It’s more of the same, and that’s no bad thing. I certainly didn’t get bored throughout my playing of the title – it just didn’t seem to follow a sensible and coherent path. The pacing was all out of whack, the locations were tenuously strung together and characters involvements with the events that were unfolding throughout the game were unbelievable. There’s genuinely a moment in the game where the gang for some reason need to go to the island of Mercy, the place where Dominic’s wife was buried… A) Why was he brought along? What character in their right mind thought it was a good idea to bring him for the “funzies” judging by how badly he took her death in the second game? B) Dom utters one sentence briefly about her and moves on. No one really takes much notice. Then about 20 minutes later out of nowhere – his behaviour seems completely erratic, borderline lunatic and unjustified. I’m not kidding, that whole “Act” is so bizarre. Oh and speaking of bizarre – there’s a moment where you’re just stood around for 40 seconds watching the “Mother Corpser” run around like a spastic with one of the worst next-gen animation loops that I’ve ever seen. Look out for that!

I’m giving the game a bit of a hard time I’ve noticed, and it doesn’t really deserve that. Well… It does and it doesn’t. The shooting segments are as solid as ever, the guns have a lot of weight to them and you genuinely feel the impact you’re having on your enemies as you blast them in the face and deplete their numbers. The gangly Lambent are also fun to destroy – especially the huge creatures who explode in vast explosions of yellowish light. Yet equally – the gameplay does get repetitive, and there isn’t enough variation (despite a few nice attempts at underwater and driving sequences) to keep you totally satisfied. The slow walking with your fingers to your ear whilst you receive Intel from your squad-mates is still as irritating as ever, but I think I understand why it’s done. So often in videogames now sounds get overlapped, making it quite difficult to hear important information or objectives over the sounds of screaming enemies or explosions. By slowing you down I feel the game is attempting to eradicate any issues like that… I think.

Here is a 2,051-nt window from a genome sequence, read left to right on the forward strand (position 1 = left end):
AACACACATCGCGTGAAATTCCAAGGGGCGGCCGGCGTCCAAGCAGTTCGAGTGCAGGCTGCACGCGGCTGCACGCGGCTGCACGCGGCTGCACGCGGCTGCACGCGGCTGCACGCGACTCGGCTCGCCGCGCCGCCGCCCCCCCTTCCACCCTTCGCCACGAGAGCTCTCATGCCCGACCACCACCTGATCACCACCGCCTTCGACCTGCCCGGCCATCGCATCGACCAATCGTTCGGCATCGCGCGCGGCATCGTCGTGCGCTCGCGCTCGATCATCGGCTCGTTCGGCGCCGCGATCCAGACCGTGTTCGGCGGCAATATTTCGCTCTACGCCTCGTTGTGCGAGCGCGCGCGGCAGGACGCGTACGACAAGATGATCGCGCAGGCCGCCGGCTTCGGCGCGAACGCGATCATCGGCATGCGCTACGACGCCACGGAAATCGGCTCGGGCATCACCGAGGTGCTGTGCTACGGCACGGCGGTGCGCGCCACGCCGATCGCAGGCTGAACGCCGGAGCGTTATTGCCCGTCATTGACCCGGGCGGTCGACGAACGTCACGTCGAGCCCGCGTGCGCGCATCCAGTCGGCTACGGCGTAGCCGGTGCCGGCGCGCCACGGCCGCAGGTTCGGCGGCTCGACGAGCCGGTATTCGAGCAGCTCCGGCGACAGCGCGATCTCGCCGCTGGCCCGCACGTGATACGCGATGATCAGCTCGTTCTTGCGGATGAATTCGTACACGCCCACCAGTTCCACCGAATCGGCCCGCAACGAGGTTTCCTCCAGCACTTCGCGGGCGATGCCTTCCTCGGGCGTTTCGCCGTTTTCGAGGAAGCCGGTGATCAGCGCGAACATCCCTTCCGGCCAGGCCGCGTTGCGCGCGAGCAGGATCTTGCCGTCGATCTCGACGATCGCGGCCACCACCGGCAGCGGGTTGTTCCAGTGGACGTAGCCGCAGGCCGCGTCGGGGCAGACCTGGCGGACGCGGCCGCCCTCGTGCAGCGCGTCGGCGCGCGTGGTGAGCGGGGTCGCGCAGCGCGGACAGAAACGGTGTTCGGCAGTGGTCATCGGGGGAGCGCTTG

One little touch I liked was that throughout the single player campaign, you are actually levelling yourself up for when you hit the online multiplayer. Unlike most games that treat the single player and multiplayer modes as two separate entities, how well you perform in the campaign now contributes to the level you are online! A great little extra that I definitely appreciated.

So yeah, more Gears, bigger scope – but definitely the worst campaign of the three games (which is a shame to admit). On a total contrast however, is the online…

Online is also as brilliant as ever! You can’t deny the tireless amount of effort that must have gone into Gears 3’s multiplayer by the Epic team. . It’s easily the best of the three games and will provide players with bundles of entertainment for years to come – the replayability factor is seriously at an all time high.

You have various different modes that you can either play online or offline; solo or with buddies. There’s your standard head to head games (now dubbed “Versus” matches) – which includes favourites such as Team Deathmatch, Wingman, King of the Hill and Capture the Leader. I did really miss my old favourite from Gears 2, “Guardian”, but in many ways Capture the Leader is now like a cross between Meatshield and Guardian.

There’s an upgraded Horde mode which pits you and your friends against waves upon waves of increasingly difficult enemies. The mode is now revolutionized by a cash-and-go system which means the more kills you receive = the more money you earn. This money can then be used to upgrade barbed wire blockades and decoys amongst other things to make your life slightly easier when it gets to the tougher modes.
There’s also a mode called Beast, where you can play from the perspective of the enemies. I know you might be thinking “we’ve done this before on Team Deathmatch when you play as the Locust” – but this is a whole new ball game. You can play as anything – from the minute tickers to the multi-legged Corpsers. This is extremely entertaining (if a little short – at only 12 rounds) and offers a nice contrast to the repetitive run and gun gameplay.

The servers are dedicated and fair, and you’ll only experience lag or jittery-ness if you yourself have a bad connection to the servers. A great package for those of you who are serious about online gaming! You can’t go wrong with the value Gears provides!

My name is Albert and I have been gaming since I ever got my hands on a Game Boy Color. You could say I am in love with the gaming industry and pretty much anything involving games. I have written about games briefly for another site and I hope to broaden my horizons through Explosion. I am currently a sophomore majoring in Communications and I take plenty of time to relax on the Xbox 360 mostly, but I'm open to it all!